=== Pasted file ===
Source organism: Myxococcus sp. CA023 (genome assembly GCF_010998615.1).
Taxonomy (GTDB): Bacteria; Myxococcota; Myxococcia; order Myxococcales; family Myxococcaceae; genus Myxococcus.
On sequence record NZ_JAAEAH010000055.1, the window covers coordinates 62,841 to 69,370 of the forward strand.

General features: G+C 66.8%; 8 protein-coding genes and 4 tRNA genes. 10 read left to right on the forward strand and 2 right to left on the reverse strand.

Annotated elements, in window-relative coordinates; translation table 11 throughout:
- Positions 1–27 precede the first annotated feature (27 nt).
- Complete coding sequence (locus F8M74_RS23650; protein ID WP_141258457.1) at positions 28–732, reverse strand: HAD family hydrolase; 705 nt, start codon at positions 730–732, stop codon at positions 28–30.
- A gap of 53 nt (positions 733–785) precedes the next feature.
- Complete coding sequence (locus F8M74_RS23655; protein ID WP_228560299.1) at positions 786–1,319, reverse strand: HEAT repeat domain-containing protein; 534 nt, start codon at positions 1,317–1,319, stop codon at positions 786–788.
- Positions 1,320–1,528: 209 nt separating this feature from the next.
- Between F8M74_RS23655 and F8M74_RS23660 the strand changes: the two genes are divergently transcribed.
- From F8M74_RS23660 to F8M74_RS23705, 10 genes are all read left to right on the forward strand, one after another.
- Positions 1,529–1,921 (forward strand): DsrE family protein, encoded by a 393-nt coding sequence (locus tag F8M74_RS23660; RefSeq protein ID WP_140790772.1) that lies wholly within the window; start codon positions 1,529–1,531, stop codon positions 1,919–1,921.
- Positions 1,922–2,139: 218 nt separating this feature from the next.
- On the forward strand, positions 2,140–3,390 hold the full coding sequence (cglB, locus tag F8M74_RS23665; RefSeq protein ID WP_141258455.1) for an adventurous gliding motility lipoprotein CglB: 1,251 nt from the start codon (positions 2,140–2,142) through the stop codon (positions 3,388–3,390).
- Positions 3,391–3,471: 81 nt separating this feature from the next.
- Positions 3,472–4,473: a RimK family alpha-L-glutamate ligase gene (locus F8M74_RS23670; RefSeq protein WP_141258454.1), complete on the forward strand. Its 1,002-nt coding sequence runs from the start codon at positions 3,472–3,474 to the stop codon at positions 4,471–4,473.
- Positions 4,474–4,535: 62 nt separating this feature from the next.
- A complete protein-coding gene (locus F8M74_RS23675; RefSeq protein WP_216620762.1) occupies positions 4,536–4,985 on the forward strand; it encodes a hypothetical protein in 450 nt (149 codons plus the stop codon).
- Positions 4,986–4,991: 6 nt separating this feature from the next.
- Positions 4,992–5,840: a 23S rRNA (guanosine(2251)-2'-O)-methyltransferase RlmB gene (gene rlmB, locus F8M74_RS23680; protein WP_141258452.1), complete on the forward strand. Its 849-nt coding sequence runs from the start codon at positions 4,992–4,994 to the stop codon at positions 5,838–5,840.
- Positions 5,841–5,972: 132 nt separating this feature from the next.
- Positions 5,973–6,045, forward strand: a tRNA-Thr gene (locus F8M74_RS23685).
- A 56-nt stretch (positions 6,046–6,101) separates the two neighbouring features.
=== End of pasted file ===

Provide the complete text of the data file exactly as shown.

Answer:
Source organism: Myxococcus sp. CA023 (genome assembly GCF_010998615.1).
Taxonomy (GTDB): Bacteria; Myxococcota; Myxococcia; order Myxococcales; family Myxococcaceae; genus Myxococcus.
On sequence record NZ_JAAEAH010000055.1, the window covers coordinates 62,841 to 69,370 of the forward strand.

General features: G+C 66.8%; 8 protein-coding genes and 4 tRNA genes. 10 read left to right on the forward strand and 2 right to left on the reverse strand.

Annotated elements, in window-relative coordinates; translation table 11 throughout:
- Positions 1–27 precede the first annotated feature (27 nt).
- Complete coding sequence (locus F8M74_RS23650; protein ID WP_141258457.1) at positions 28–732, reverse strand: HAD family hydrolase; 705 nt, start codon at positions 730–732, stop codon at positions 28–30.
- A gap of 53 nt (positions 733–785) precedes the next feature.
- Complete coding sequence (locus F8M74_RS23655; protein ID WP_228560299.1) at positions 786–1,319, reverse strand: HEAT repeat domain-containing protein; 534 nt, start codon at positions 1,317–1,319, stop codon at positions 786–788.
- Positions 1,320–1,528: 209 nt separating this feature from the next.
- Between F8M74_RS23655 and F8M74_RS23660 the strand changes: the two genes are divergently transcribed.
- From F8M74_RS23660 to F8M74_RS23705, 10 genes are all read left to right on the forward strand, one after another.
- Positions 1,529–1,921 (forward strand): DsrE family protein, encoded by a 393-nt coding sequence (locus tag F8M74_RS23660; RefSeq protein ID WP_140790772.1) that lies wholly within the window; start codon positions 1,529–1,531, stop codon positions 1,919–1,921.
- Positions 1,922–2,139: 218 nt separating this feature from the next.
- On the forward strand, positions 2,140–3,390 hold the full coding sequence (cglB, locus tag F8M74_RS23665; RefSeq protein ID WP_141258455.1) for an adventurous gliding motility lipoprotein CglB: 1,251 nt from the start codon (positions 2,140–2,142) through the stop codon (positions 3,388–3,390).
- Positions 3,391–3,471: 81 nt separating this feature from the next.
- Positions 3,472–4,473: a RimK family alpha-L-glutamate ligase gene (locus F8M74_RS23670; RefSeq protein WP_141258454.1), complete on the forward strand. Its 1,002-nt coding sequence runs from the start codon at positions 3,472–3,474 to the stop codon at positions 4,471–4,473.
- Positions 4,474–4,535: 62 nt separating this feature from the next.
- A complete protein-coding gene (locus F8M74_RS23675; RefSeq protein WP_216620762.1) occupies positions 4,536–4,985 on the forward strand; it encodes a hypothetical protein in 450 nt (149 codons plus the stop codon).
- Positions 4,986–4,991: 6 nt separating this feature from the next.
- Positions 4,992–5,840: a 23S rRNA (guanosine(2251)-2'-O)-methyltransferase RlmB gene (gene rlmB, locus F8M74_RS23680; protein WP_141258452.1), complete on the forward strand. Its 849-nt coding sequence runs from the start codon at positions 4,992–4,994 to the stop codon at positions 5,838–5,840.
- Positions 5,841–5,972: 132 nt separating this feature from the next.
- Positions 5,973–6,045, forward strand: a tRNA-Thr gene (locus F8M74_RS23685).
- A 56-nt stretch (positions 6,046–6,101) separates the two neighbouring features.